The main independent variable was pregnancy intention at the time of the baseline survey. Participants were asked, "Are you considering becoming pregnant within the next year, at some other time in the future, or not at all?" Future pregnancy intention was categorized as a three-level variable as per these responses.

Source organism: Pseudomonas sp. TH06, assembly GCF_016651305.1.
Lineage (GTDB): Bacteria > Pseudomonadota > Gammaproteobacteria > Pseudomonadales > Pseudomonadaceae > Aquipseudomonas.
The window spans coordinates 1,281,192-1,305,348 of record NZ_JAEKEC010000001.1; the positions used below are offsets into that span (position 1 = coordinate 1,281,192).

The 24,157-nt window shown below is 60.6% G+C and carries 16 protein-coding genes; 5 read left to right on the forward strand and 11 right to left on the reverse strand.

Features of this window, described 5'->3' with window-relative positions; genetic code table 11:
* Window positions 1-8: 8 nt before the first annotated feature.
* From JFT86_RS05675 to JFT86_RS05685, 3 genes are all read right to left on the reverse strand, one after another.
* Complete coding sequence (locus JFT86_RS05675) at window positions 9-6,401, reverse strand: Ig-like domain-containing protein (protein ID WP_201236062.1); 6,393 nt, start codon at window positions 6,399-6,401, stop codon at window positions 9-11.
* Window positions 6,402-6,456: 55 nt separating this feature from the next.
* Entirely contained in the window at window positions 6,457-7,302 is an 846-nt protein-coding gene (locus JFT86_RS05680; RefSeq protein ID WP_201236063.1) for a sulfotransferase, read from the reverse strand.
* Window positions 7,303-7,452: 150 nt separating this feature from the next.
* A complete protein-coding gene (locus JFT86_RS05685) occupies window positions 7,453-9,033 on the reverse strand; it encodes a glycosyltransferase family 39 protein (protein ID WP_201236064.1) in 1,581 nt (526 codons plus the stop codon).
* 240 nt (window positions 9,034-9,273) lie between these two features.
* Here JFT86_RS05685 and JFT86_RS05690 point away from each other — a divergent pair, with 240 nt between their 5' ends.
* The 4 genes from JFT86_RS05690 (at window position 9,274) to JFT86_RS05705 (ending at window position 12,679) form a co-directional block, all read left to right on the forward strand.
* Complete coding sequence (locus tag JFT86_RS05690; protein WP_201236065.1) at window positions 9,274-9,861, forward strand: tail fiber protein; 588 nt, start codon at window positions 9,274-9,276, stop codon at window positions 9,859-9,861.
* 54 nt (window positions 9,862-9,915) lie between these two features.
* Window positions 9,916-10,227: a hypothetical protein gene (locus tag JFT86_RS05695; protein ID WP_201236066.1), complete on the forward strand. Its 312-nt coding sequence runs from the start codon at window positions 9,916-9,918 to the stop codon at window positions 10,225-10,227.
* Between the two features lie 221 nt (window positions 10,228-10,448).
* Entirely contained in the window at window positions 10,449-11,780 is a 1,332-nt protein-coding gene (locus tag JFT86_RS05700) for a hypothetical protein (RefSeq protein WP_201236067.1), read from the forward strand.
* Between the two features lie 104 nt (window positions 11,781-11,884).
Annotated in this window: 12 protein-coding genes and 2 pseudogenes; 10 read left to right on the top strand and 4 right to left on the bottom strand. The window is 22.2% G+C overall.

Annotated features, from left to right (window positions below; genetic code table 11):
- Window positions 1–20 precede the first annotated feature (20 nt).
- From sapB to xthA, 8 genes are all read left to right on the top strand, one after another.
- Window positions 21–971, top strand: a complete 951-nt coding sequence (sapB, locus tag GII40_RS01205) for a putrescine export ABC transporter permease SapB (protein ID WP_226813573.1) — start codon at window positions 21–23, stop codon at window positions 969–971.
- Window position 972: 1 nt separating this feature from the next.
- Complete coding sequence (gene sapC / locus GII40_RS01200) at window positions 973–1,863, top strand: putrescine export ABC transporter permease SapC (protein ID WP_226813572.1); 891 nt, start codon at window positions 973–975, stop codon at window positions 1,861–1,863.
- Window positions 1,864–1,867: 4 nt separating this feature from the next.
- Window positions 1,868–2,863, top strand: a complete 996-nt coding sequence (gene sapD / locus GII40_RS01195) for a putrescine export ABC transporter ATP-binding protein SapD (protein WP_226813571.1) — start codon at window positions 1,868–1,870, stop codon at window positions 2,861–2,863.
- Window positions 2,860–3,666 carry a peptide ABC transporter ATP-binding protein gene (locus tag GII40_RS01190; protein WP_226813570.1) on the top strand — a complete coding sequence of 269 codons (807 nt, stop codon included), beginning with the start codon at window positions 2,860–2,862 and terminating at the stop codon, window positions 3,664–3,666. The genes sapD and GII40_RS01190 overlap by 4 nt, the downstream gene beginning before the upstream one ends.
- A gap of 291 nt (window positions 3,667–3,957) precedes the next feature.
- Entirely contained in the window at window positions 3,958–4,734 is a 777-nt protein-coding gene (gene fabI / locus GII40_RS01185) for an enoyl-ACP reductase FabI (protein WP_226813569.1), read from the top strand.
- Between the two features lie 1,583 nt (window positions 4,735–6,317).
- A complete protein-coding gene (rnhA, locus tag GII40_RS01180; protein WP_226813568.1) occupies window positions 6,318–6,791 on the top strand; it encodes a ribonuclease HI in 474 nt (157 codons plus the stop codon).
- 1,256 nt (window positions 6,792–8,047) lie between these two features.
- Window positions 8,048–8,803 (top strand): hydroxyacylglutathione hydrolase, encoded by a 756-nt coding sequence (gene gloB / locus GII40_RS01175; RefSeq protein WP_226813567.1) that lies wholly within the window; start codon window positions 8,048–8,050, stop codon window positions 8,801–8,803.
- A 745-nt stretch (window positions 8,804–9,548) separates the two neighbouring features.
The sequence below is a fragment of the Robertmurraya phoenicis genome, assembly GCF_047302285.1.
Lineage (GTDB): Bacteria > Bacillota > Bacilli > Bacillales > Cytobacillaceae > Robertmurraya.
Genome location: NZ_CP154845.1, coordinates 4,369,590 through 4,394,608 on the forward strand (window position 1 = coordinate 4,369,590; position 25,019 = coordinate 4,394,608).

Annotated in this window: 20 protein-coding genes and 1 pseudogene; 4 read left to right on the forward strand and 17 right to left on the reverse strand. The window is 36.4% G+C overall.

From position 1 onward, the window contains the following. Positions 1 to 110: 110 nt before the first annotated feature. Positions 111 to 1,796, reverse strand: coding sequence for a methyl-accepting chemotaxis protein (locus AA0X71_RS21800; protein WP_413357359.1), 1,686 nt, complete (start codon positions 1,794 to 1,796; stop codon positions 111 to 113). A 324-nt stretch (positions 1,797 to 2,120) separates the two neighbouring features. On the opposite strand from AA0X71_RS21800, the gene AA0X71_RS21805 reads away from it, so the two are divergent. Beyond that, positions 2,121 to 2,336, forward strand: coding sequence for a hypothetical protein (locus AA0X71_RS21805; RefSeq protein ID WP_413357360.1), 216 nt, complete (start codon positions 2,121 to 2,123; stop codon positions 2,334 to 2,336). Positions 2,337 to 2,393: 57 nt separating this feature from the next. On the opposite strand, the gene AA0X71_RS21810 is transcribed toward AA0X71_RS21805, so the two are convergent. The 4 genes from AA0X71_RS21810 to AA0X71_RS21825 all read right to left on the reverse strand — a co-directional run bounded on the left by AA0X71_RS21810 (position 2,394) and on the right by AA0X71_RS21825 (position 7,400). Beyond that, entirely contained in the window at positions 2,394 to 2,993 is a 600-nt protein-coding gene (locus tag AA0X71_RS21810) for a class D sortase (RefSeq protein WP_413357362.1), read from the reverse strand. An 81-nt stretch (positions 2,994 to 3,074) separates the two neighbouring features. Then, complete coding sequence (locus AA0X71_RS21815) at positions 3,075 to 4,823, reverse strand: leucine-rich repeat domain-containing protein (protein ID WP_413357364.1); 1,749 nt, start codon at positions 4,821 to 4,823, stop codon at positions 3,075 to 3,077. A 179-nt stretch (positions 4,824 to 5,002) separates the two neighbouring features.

Covariates included variables that were expected to influence the health behaviors of reproductive-age women. Pregnancy-related variables were reproductive life stage (preconceptional indicating never been pregnant and interconceptional indicating at least one previous pregnancy; women with a previous pregnancy were hypothesized to be more likely to engage in healthy behaviors); perceived severity of preterm birth/low birthweight for a baby's health (very serious risk versus somewhat serious/somewhat small/very small risk; those perceiving higher risk were hypothesized to be more likely to engage in healthy behaviors); and incident pregnancy occurring during the 2-year study (pregnant women were hypothesized to engage in healthier behaviors).